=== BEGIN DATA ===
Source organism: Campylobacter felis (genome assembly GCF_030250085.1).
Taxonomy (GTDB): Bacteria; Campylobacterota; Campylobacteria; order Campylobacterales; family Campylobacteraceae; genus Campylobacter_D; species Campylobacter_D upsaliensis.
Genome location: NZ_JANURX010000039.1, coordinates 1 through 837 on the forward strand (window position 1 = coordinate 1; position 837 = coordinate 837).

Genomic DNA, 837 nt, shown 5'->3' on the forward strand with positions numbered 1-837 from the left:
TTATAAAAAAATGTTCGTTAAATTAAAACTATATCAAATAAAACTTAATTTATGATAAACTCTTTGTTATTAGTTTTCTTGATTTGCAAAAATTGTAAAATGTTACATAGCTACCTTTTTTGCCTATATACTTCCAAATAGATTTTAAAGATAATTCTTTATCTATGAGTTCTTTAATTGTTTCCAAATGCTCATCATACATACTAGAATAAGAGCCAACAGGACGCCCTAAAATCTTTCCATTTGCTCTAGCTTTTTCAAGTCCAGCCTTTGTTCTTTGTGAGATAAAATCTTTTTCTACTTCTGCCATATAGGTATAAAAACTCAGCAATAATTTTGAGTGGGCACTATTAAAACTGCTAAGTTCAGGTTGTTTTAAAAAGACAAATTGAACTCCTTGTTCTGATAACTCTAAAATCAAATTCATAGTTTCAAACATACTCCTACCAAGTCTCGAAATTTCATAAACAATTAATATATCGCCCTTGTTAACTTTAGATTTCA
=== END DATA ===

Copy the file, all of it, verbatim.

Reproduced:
Source organism: Campylobacter felis (genome assembly GCF_030250085.1).
Taxonomy (GTDB): Bacteria; Campylobacterota; Campylobacteria; order Campylobacterales; family Campylobacteraceae; genus Campylobacter_D; species Campylobacter_D upsaliensis.
Genome location: NZ_JANURX010000039.1, coordinates 1 through 837 on the forward strand (window position 1 = coordinate 1; position 837 = coordinate 837).

Genomic DNA, 837 nt, shown 5'->3' on the forward strand with positions numbered 1-837 from the left:
TTATAAAAAAATGTTCGTTAAATTAAAACTATATCAAATAAAACTTAATTTATGATAAACTCTTTGTTATTAGTTTTCTTGATTTGCAAAAATTGTAAAATGTTACATAGCTACCTTTTTTGCCTATATACTTCCAAATAGATTTTAAAGATAATTCTTTATCTATGAGTTCTTTAATTGTTTCCAAATGCTCATCATACATACTAGAATAAGAGCCAACAGGACGCCCTAAAATCTTTCCATTTGCTCTAGCTTTTTCAAGTCCAGCCTTTGTTCTTTGTGAGATAAAATCTTTTTCTACTTCTGCCATATAGGTATAAAAACTCAGCAATAATTTTGAGTGGGCACTATTAAAACTGCTAAGTTCAGGTTGTTTTAAAAAGACAAATTGAACTCCTTGTTCTGATAACTCTAAAATCAAATTCATAGTTTCAAACATACTCCTACCAAGTCTCGAAATTTCATAAACAATTAATATATCGCCCTTGTTAACTTTAGATTTCA